National Semiconductor Corporation today introduced laser diode drivers (LDDs) that will allow desktop and notebook disk drive manufacturers to slash DVD/CD write and rewrite times by 50 percent. National's new drivers will enable consumers to burn full 4.7-gigabyte DVD discs in approximately 15 minutes. These LDDs, part of National's high-speed LMH(TM) family of amplifiers, were specifically designed for combination DVD/CD recorder optical storage devices used in desktop, notebook and consumer DVD video recorders.
National semiconductor's LMH LDD products allow manufacturers of optical pickup units (OPUs) to provide OEMs and consumers with the fastest DVD/CD recorders on the market. National's strength in laser diode drivers leverages the company's unique capabilities in high-speed analog amplifiers, low voltage differential signaling (LVDS) technologies, LLP(TM) chip-scale package technology and innovative VIP10 manufacturing processes. Sanyo Corporation, designed the first generation of National's laser diode drivers into its latest high-speed optical pickup unit.
By integrating the low voltage differential signaling interface into the driver, National addresses the high speed requirements of driving the signal from the controller chip to the OPU. National's VIP10 process technology provides a very fast switching rate of less than 0.5ns, enabling the fastest write and rewrite times for optical recording. This combination of LVDS interface and fast switching rates gives National's customers the highest-speed laser diode drivers available.
"With this new family of products, National is enabling the industry's fastest optical disk drives. We have the technology roadmap in place to produce next-generation products that will achieve a 12x write and 8x rewrite capability," said Erroll Dietz, product line director for National's Amplifiers group. "We are delighted to work with Sanyo and other companies to introduce this exciting technology to the marketplace."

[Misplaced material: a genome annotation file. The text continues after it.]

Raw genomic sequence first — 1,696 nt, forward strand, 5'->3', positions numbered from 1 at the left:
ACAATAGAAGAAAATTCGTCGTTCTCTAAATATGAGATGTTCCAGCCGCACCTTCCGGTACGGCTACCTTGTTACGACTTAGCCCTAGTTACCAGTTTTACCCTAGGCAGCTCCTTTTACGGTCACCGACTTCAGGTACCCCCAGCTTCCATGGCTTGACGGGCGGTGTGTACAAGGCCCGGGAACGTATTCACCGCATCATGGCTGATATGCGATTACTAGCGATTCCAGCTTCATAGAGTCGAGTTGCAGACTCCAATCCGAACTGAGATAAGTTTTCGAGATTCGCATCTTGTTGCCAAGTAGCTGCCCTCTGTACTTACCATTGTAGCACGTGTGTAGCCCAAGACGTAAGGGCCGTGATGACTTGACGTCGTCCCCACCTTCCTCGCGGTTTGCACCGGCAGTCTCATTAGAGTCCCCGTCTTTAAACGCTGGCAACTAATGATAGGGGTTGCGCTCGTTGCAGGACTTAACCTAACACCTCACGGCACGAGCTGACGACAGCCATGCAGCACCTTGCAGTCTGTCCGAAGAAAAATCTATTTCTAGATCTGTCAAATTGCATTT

The market for DVD optical storage devices is growing rapidly. "Consumers are downloading more and more files as they build their collection of photos, videos and music, essentially turning their computers into entertainment vehicles," said Shane Rau, senior research analyst, PC and consumer semiconductors, for market research firm IDC. "That's why the DVD semiconductor market will continue to be important for analog application- specific standard products."
IDC expects the worldwide market for DVD recorder drives in notebook and desktop computers to grow at a phenomenal compound annual growth rate (CAGR) of 71.5 percent, reaching 77 million units worldwide by 2007. The market for semiconductors used in DVD players and recorders will grow from $3.7 billion in 2002 to $8.8 billion in 2007 -- a compounded growth rate of 19%.